7 Types Of Lampshade Fitters (With Photos)

Types of Lamp Shade Fitters

When it comes to pairing a lampshade with a lamp base, it’s important to also consider the lamp shade fitter. The fitter is responsible for attaching the shade to the base and usually cannot be changed, so be sure to match this shade attachment with a lamp base that is compatible.

The three main types of lamp shade fitters are UNO, spider, and clip-on. However, there are variations of also each of these options. Continue reading to understand the different types of lamp shade fitters and help determine which fitter type you need for your specific purposes.

What is a Lampshade Fitter?

A lampshade fitter is the wire portion of the shade that connects it to the body of the lamp. Fitters are not interchangeable, so it’s important that you choose a shade that has the proper fitter for your lamp. The most common types of lamp shade fitters are as follows:

UNO

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UNO fitters are commonly seen on smaller table lamps. Unlike spider fitters, these fitters do not require a harp since the wire fitting is permanently affixed to the lampshade. Uno fitters feature 1-inch rings with inner threads that screw onto the end of an “UNO” socket of the table or floor lamp.

The shade is attached directly to the lamp socket, underneath the light bulb. Uno sockets differ from standard sockets in that they have threads at the end, which are designed to hold the UNO fitter in place. These fitters are often found in older lamps. There are two main variations of UNO fitters: slip UNO fitters and threaded UNO fitters.

Slip UNO Fitter

Slip UNO fitters are most common variation. They involve the fitter resting atop the bulb socket and the bulb slipping through the center ring. As such, these fitters are held in place by the bulb.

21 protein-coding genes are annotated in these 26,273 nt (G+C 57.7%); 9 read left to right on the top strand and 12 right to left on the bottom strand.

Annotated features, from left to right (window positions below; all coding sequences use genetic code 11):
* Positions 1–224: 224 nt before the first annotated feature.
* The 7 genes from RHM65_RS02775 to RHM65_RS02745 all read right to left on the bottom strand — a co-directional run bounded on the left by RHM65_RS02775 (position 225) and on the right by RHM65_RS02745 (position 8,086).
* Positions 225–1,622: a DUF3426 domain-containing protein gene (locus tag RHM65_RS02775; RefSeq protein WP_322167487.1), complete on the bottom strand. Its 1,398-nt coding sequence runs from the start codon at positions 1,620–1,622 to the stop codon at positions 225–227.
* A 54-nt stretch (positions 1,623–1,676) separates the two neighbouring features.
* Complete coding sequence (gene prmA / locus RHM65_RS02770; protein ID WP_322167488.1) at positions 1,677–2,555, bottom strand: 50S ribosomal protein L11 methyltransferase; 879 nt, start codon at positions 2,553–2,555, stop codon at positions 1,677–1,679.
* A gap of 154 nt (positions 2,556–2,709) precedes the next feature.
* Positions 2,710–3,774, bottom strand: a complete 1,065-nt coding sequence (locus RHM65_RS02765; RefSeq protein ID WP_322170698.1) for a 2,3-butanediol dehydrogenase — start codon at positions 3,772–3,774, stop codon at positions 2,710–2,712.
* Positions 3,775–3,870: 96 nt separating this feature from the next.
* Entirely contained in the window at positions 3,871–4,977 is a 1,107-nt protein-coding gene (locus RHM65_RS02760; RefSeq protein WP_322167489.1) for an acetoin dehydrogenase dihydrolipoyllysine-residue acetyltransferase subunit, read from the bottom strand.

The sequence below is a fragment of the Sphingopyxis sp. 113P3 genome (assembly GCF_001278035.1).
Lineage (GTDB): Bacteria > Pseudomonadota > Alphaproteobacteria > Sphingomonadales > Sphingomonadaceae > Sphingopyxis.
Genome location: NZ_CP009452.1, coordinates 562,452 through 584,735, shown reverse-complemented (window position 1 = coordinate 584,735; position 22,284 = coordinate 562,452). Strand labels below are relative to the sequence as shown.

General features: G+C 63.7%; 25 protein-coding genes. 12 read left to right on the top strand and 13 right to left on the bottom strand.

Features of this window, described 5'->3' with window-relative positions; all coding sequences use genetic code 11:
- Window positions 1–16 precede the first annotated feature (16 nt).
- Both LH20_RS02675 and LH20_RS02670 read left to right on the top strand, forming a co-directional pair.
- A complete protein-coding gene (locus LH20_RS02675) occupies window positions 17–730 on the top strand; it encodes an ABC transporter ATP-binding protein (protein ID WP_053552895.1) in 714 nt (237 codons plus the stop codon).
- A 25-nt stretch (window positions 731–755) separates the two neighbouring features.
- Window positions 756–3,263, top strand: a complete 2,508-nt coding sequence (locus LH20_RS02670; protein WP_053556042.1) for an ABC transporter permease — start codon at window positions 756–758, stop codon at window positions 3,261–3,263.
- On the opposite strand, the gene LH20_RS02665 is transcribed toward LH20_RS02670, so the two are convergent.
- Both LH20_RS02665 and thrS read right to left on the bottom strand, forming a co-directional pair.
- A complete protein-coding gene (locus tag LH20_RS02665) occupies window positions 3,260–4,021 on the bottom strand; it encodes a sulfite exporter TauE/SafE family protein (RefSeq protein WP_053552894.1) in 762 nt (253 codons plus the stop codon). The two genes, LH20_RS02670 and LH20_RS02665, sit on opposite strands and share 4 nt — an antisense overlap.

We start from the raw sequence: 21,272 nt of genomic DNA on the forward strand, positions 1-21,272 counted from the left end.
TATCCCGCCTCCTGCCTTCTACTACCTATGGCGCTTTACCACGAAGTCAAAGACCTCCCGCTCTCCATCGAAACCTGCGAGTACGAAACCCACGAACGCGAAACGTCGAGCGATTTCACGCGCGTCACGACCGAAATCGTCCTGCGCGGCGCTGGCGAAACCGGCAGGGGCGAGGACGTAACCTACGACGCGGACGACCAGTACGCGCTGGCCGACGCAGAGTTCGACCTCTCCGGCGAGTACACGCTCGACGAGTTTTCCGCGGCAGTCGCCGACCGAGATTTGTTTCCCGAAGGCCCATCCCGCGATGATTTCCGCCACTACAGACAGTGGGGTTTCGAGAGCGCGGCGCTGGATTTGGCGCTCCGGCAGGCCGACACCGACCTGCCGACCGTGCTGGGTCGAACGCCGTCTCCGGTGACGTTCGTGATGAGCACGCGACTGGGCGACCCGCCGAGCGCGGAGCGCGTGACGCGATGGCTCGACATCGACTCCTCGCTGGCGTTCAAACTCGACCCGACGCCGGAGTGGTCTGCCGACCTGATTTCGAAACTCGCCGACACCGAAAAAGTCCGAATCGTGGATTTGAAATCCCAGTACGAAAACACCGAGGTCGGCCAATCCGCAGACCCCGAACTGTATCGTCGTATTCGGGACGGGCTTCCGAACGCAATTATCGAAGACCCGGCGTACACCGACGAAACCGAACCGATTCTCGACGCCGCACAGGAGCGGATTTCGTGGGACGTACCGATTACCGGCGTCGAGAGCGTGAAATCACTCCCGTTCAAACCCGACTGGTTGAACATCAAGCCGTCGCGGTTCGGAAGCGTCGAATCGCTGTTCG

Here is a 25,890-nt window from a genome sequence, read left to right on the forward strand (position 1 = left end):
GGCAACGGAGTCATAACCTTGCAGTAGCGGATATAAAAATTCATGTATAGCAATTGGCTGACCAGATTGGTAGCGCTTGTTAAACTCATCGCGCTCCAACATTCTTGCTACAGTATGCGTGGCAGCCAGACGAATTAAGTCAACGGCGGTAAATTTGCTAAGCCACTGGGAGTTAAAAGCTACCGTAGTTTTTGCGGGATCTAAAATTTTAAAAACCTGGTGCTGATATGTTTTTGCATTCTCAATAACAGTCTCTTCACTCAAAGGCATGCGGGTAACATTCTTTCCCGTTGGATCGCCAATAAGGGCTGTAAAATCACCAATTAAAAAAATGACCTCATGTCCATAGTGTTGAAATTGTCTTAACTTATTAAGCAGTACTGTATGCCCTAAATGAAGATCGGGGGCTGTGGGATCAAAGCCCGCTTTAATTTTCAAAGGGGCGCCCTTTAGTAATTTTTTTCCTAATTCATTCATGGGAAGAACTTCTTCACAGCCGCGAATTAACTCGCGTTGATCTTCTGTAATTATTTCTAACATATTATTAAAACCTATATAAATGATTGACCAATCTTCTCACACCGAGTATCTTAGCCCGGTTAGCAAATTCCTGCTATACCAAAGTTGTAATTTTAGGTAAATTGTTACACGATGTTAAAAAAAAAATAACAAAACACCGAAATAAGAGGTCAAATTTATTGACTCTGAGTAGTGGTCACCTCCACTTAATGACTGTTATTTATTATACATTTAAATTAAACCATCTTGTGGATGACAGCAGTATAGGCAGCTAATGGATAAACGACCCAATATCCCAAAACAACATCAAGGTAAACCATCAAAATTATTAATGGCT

Threaded UNO Fitter

This alternate version features a center ring near the top of the shade where the light bulb is threaded through from the bottom. These fitters are commonly seen in down-bridge lamps and when installed, the bulb faces downwards.

Spider/ Harp

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Also sometimes referred to as a washer fitter, spider lamp shade fitters are the most common type of fitter used for both floor and table lamps. These fitters are installed atop the lamp’s “harp,” which refers to the U-shaped metal component on a lamp that fits around and shields the light bulb.

This fitter has three prongs (spiders) that meet at the center, where a washer is present.  The washer on these fitters are designed to fit on top of the harp, which features two wires that fit around the lamp socket and form a “harp saddle.”

The harp saddle is attached right below the light socket. Once the harp is in position, the fitter is secured to the lamp via a finial. Lampshades that are up to 14 inches high usually feature a ½ inch fitter drop. This means that the fitter rests ½ inch below the top of the lampshade. Lampshades that are taller than 14 inches typically have a much larger drop, which will be indicated in the product details.

It’s important to note that lamps do not always come with harps. If your lamp did not come with a harp but you want to use a lampshade with a spider fitter, you must buy a harp separately. Harps come in a variety of sizes, which will impact the vertical position of the shade.

Reflector Bowl Spider Fitter

If your particular lamp has a reflector bowl inside of the shade, a reflector spider fitter may be required to secure it in place. These fitters differ in that they are outfitted with grooves in the spider arms to secure the reflector bowl in place. Reflector bowls do not come with the lamp shade. Instead, they are typically included along with the lamp base.

Clip-On

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As the name suggests, clip-on lamp shade fitters snap directly to the light bulb like a clamp with no additional hardware required. As clip-on fitters directly touch the light bulb, it is highly advised that these shades are only used with low-wattage bulbs. If you still want a brighter light, opt for a low-wattage LED bulb.

Clip-on fitters come in two forms, based on the type of bulb:

  • Candelabra bulbs. The candelabra bulb clip, also referred to as a Flame Clip, is commonly used on chandeliers and wall sconces. The clip is built into the fitter and is designed to fit over a standard medium or candelabra bulb. The maximum bulb wattage is 25 watts.